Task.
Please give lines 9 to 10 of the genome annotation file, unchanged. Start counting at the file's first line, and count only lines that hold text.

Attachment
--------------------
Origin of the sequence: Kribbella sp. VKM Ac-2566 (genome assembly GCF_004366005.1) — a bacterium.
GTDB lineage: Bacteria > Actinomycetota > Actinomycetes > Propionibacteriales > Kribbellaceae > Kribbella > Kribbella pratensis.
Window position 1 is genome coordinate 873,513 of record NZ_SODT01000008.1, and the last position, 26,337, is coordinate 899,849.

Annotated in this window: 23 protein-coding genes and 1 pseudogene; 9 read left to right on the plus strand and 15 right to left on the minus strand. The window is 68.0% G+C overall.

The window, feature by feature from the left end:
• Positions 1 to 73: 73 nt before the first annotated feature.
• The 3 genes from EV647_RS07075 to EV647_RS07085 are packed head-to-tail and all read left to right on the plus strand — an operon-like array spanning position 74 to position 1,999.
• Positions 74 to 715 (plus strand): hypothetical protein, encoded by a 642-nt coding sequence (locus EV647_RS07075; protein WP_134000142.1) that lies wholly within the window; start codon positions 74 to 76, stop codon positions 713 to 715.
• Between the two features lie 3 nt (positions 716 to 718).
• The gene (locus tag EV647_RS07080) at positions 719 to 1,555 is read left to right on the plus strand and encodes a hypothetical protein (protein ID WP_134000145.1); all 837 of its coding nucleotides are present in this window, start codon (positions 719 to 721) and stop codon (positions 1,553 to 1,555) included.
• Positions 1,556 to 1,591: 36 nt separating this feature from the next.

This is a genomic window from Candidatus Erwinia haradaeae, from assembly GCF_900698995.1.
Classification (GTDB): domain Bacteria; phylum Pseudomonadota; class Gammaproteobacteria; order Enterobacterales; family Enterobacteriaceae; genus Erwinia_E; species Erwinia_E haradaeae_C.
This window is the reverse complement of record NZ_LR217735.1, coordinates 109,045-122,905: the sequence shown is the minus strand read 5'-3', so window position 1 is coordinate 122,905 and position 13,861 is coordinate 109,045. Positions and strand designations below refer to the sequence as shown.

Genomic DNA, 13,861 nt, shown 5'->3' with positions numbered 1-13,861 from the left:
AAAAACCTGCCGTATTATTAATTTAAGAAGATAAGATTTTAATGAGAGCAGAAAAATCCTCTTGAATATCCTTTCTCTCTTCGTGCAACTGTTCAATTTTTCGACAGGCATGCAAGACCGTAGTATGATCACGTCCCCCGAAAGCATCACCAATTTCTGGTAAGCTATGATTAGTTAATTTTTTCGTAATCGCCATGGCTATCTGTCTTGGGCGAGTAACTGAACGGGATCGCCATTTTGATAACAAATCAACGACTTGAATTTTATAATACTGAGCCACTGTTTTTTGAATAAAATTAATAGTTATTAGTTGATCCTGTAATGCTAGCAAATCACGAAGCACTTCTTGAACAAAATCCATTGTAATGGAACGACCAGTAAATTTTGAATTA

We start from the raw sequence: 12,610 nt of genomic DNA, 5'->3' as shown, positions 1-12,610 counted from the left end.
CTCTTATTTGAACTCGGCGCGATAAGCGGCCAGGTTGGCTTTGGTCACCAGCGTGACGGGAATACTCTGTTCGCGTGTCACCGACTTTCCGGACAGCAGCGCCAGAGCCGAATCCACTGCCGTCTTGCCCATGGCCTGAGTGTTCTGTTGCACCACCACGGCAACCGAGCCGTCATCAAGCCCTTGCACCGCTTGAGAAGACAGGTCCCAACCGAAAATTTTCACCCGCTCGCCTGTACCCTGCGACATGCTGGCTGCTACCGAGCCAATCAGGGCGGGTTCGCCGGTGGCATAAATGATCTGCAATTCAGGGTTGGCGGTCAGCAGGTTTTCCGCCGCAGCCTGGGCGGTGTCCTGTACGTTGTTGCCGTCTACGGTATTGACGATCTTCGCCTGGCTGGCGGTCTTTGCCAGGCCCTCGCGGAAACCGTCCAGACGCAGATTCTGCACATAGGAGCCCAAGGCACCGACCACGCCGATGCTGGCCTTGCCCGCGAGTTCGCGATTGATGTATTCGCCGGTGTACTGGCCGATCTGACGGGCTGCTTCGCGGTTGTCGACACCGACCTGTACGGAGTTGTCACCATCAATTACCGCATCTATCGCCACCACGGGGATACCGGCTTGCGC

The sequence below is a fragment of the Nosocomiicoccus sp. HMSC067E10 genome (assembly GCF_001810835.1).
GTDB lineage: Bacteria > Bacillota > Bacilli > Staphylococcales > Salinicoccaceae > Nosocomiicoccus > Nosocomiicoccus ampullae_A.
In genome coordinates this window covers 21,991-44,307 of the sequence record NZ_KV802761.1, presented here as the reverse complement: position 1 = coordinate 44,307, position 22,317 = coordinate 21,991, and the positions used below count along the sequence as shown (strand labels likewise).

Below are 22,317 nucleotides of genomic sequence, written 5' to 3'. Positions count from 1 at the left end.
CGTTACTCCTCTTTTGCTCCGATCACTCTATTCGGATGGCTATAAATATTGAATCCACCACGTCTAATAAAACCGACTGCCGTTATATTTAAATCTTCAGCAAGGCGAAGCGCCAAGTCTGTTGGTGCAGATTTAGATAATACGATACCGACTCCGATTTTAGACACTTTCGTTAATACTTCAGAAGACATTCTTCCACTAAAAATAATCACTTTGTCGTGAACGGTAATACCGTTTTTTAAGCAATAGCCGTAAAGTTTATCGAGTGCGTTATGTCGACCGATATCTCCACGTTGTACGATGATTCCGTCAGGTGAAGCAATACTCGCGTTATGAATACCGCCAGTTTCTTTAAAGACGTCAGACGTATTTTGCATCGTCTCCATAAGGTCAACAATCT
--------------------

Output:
• Between the two features lie 3 nt (positions 716 to 718).
• The gene (locus tag EV647_RS07080) at positions 719 to 1,555 is read left to right on the plus strand and encodes a hypothetical protein (protein ID WP_134000145.1); all 837 of its coding nucleotides are present in this window, start codon (positions 719 to 721) and stop codon (positions 1,553 to 1,555) included.